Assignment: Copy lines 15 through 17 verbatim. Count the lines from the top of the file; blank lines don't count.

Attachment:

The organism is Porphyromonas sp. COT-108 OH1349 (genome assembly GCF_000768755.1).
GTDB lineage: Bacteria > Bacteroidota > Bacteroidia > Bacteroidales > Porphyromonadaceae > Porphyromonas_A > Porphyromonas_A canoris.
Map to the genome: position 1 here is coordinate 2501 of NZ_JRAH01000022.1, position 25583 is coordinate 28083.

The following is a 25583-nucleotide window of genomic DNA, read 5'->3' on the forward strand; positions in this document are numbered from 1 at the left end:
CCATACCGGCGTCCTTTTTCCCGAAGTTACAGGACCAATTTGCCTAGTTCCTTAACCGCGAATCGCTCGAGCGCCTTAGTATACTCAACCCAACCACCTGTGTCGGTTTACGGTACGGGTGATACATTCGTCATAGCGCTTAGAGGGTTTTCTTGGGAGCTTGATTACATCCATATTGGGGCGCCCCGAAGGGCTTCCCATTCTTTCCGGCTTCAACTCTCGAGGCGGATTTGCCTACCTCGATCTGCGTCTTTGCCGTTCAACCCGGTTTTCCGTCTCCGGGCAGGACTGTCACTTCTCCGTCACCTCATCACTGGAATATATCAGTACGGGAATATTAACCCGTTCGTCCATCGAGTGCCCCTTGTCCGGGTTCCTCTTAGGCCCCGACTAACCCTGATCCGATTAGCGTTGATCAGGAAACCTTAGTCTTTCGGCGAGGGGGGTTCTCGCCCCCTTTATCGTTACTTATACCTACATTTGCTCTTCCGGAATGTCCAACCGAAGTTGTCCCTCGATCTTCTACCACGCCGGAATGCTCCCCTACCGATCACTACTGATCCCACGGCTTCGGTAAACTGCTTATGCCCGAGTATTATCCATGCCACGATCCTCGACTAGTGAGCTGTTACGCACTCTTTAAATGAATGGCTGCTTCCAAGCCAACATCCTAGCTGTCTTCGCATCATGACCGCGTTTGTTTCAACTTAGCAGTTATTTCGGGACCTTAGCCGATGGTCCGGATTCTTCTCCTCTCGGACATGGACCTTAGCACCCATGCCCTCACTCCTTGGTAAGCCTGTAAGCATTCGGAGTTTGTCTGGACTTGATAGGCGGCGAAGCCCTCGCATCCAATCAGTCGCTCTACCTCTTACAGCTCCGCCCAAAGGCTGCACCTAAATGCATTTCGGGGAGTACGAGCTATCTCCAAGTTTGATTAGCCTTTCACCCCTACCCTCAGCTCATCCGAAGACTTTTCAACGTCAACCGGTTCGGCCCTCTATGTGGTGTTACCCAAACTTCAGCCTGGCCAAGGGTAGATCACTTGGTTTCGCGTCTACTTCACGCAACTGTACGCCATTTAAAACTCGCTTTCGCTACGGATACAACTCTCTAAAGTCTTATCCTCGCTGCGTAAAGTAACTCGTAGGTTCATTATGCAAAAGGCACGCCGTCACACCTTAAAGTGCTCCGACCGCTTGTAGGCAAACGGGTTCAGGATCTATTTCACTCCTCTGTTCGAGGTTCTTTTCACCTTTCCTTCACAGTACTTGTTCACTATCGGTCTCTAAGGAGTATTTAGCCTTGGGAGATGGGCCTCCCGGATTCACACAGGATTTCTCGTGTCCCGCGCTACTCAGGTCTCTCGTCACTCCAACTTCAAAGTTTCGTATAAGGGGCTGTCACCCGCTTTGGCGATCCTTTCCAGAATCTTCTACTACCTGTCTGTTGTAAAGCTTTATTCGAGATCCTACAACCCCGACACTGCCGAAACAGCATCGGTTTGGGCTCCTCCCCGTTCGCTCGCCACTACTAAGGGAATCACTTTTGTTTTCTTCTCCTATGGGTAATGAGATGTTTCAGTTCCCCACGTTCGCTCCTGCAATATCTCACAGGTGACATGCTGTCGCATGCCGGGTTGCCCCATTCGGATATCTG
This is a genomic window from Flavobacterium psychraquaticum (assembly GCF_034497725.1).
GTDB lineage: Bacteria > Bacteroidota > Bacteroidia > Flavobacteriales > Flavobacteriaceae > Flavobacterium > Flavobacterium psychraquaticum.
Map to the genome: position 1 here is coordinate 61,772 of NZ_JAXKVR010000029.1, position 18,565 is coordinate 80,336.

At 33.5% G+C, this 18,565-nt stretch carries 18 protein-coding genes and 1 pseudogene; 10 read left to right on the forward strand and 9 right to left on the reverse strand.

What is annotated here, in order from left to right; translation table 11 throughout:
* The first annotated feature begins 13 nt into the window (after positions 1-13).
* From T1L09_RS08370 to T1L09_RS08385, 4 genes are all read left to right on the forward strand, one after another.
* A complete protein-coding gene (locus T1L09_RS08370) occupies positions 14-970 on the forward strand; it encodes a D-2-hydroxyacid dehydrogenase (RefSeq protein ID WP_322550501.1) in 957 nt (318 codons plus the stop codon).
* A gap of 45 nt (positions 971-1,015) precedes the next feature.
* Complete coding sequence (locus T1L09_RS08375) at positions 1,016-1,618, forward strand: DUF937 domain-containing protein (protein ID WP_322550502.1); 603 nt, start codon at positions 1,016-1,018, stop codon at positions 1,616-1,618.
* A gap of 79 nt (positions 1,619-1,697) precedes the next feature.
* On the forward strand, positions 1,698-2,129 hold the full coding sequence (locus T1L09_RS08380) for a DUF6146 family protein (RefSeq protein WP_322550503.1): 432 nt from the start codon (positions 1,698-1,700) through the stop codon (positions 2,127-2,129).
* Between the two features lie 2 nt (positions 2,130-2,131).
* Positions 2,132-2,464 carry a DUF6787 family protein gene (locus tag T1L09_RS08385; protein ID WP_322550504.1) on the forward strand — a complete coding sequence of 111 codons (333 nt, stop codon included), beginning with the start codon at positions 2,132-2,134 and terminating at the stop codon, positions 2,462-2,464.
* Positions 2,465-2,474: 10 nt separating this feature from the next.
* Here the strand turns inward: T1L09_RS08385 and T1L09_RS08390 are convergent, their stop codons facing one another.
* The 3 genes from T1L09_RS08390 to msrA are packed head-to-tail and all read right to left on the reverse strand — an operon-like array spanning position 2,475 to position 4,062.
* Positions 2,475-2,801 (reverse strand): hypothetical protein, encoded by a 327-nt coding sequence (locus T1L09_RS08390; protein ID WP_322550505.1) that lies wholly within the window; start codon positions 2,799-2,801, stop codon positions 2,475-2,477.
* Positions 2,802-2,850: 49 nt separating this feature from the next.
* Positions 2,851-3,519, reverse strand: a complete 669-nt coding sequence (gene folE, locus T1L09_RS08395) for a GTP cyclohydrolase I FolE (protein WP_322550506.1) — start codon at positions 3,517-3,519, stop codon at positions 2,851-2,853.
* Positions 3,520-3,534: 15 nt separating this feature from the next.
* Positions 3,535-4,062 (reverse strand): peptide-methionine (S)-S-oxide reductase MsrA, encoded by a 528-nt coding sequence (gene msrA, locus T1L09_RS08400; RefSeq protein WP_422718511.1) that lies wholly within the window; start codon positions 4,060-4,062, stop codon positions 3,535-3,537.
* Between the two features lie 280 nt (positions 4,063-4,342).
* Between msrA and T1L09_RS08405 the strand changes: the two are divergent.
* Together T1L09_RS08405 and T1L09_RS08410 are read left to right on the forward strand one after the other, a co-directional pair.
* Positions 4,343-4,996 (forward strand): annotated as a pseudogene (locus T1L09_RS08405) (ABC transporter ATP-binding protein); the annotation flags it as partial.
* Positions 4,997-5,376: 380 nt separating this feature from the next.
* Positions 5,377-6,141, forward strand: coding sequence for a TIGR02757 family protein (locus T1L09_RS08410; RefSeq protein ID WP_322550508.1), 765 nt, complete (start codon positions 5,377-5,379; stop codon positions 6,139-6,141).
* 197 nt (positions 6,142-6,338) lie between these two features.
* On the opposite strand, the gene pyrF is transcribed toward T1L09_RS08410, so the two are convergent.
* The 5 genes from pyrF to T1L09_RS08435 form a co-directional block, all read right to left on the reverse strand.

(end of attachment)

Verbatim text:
* Complete coding sequence (locus T1L09_RS08375) at positions 1,016-1,618, forward strand: DUF937 domain-containing protein (protein ID WP_322550502.1); 603 nt, start codon at positions 1,016-1,018, stop codon at positions 1,616-1,618.
* A gap of 79 nt (positions 1,619-1,697) precedes the next feature.
* On the forward strand, positions 1,698-2,129 hold the full coding sequence (locus T1L09_RS08380) for a DUF6146 family protein (RefSeq protein WP_322550503.1): 432 nt from the start codon (positions 1,698-1,700) through the stop codon (positions 2,127-2,129).